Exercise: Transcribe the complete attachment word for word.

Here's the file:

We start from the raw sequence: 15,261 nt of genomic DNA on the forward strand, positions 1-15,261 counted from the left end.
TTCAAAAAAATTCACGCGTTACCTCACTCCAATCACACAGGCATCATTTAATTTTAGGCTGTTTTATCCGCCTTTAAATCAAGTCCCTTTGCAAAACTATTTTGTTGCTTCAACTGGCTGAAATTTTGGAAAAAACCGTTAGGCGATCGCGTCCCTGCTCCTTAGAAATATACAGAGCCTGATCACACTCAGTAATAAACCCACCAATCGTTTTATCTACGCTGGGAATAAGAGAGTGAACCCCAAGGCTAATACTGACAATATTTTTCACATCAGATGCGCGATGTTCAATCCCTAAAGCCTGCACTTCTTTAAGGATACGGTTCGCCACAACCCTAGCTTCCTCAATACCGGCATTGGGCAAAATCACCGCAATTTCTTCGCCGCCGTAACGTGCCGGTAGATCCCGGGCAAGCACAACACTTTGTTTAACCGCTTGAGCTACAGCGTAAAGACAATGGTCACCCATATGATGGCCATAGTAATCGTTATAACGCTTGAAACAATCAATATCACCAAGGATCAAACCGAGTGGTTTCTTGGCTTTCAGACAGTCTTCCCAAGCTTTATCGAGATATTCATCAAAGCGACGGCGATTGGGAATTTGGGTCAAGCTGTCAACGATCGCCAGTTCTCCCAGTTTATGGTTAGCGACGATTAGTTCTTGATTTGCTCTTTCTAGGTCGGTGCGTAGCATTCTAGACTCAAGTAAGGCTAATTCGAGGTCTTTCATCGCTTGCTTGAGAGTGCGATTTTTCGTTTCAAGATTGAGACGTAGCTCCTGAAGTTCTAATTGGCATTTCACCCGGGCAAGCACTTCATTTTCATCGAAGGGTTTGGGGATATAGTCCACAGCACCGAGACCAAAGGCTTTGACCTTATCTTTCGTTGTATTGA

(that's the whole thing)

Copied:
We start from the raw sequence: 15,261 nt of genomic DNA on the forward strand, positions 1-15,261 counted from the left end.
TTCAAAAAAATTCACGCGTTACCTCACTCCAATCACACAGGCATCATTTAATTTTAGGCTGTTTTATCCGCCTTTAAATCAAGTCCCTTTGCAAAACTATTTTGTTGCTTCAACTGGCTGAAATTTTGGAAAAAACCGTTAGGCGATCGCGTCCCTGCTCCTTAGAAATATACAGAGCCTGATCACACTCAGTAATAAACCCACCAATCGTTTTATCTACGCTGGGAATAAGAGAGTGAACCCCAAGGCTAATACTGACAATATTTTTCACATCAGATGCGCGATGTTCAATCCCTAAAGCCTGCACTTCTTTAAGGATACGGTTCGCCACAACCCTAGCTTCCTCAATACCGGCATTGGGCAAAATCACCGCAATTTCTTCGCCGCCGTAACGTGCCGGTAGATCCCGGGCAAGCACAACACTTTGTTTAACCGCTTGAGCTACAGCGTAAAGACAATGGTCACCCATATGATGGCCATAGTAATCGTTATAACGCTTGAAACAATCAATATCACCAAGGATCAAACCGAGTGGTTTCTTGGCTTTCAGACAGTCTTCCCAAGCTTTATCGAGATATTCATCAAAGCGACGGCGATTGGGAATTTGGGTCAAGCTGTCAACGATCGCCAGTTCTCCCAGTTTATGGTTAGCGACGATTAGTTCTTGATTTGCTCTTTCTAGGTCGGTGCGTAGCATTCTAGACTCAAGTAAGGCTAATTCGAGGTCTTTCATCGCTTGCTTGAGAGTGCGATTTTTCGTTTCAAGATTGAGACGTAGCTCCTGAAGTTCTAATTGGCATTTCACCCGGGCAAGCACTTCATTTTCATCGAAGGGTTTGGGGATATAGTCCACAGCACCGAGACCAAAGGCTTTGACCTTATCTTTCGTTGTATTGA